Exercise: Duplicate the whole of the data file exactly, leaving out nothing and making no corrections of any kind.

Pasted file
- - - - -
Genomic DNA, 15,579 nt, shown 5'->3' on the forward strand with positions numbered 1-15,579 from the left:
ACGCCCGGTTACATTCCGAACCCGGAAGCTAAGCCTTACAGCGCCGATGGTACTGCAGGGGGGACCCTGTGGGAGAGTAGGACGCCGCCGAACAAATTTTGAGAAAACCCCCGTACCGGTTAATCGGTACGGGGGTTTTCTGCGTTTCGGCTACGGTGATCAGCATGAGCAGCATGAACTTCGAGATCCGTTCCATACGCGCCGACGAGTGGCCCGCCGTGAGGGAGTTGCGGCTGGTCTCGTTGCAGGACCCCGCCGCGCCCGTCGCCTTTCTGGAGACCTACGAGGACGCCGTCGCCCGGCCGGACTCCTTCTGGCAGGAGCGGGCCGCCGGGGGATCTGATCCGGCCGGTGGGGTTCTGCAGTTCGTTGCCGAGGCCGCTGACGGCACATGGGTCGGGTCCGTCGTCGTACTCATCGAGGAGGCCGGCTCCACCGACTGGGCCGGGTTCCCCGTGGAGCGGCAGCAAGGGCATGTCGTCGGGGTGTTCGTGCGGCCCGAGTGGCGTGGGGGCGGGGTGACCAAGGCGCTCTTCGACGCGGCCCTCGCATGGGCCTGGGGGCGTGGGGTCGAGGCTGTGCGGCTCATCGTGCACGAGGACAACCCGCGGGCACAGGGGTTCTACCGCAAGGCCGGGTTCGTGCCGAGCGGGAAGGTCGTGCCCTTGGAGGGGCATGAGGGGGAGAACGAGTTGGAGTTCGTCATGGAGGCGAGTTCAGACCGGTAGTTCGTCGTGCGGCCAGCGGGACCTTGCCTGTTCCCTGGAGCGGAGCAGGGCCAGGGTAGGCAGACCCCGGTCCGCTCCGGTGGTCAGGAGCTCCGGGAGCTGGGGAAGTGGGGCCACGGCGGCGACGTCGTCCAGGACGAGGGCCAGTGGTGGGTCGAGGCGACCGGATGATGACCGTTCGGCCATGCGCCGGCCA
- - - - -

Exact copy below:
Genomic DNA, 15,579 nt, shown 5'->3' on the forward strand with positions numbered 1-15,579 from the left:
ACGCCCGGTTACATTCCGAACCCGGAAGCTAAGCCTTACAGCGCCGATGGTACTGCAGGGGGGACCCTGTGGGAGAGTAGGACGCCGCCGAACAAATTTTGAGAAAACCCCCGTACCGGTTAATCGGTACGGGGGTTTTCTGCGTTTCGGCTACGGTGATCAGCATGAGCAGCATGAACTTCGAGATCCGTTCCATACGCGCCGACGAGTGGCCCGCCGTGAGGGAGTTGCGGCTGGTCTCGTTGCAGGACCCCGCCGCGCCCGTCGCCTTTCTGGAGACCTACGAGGACGCCGTCGCCCGGCCGGACTCCTTCTGGCAGGAGCGGGCCGCCGGGGGATCTGATCCGGCCGGTGGGGTTCTGCAGTTCGTTGCCGAGGCCGCTGACGGCACATGGGTCGGGTCCGTCGTCGTACTCATCGAGGAGGCCGGCTCCACCGACTGGGCCGGGTTCCCCGTGGAGCGGCAGCAAGGGCATGTCGTCGGGGTGTTCGTGCGGCCCGAGTGGCGTGGGGGCGGGGTGACCAAGGCGCTCTTCGACGCGGCCCTCGCATGGGCCTGGGGGCGTGGGGTCGAGGCTGTGCGGCTCATCGTGCACGAGGACAACCCGCGGGCACAGGGGTTCTACCGCAAGGCCGGGTTCGTGCCGAGCGGGAAGGTCGTGCCCTTGGAGGGGCATGAGGGGGAGAACGAGTTGGAGTTCGTCATGGAGGCGAGTTCAGACCGGTAGTTCGTCGTGCGGCCAGCGGGACCTTGCCTGTTCCCTGGAGCGGAGCAGGGCCAGGGTAGGCAGACCCCGGTCCGCTCCGGTGGTCAGGAGCTCCGGGAGCTGGGGAAGTGGGGCCACGGCGGCGACGTCGTCCAGGACGAGGGCCAGTGGTGGGTCGAGGCGACCGGATGATGACCGTTCGGCCATGCGCCGGCCA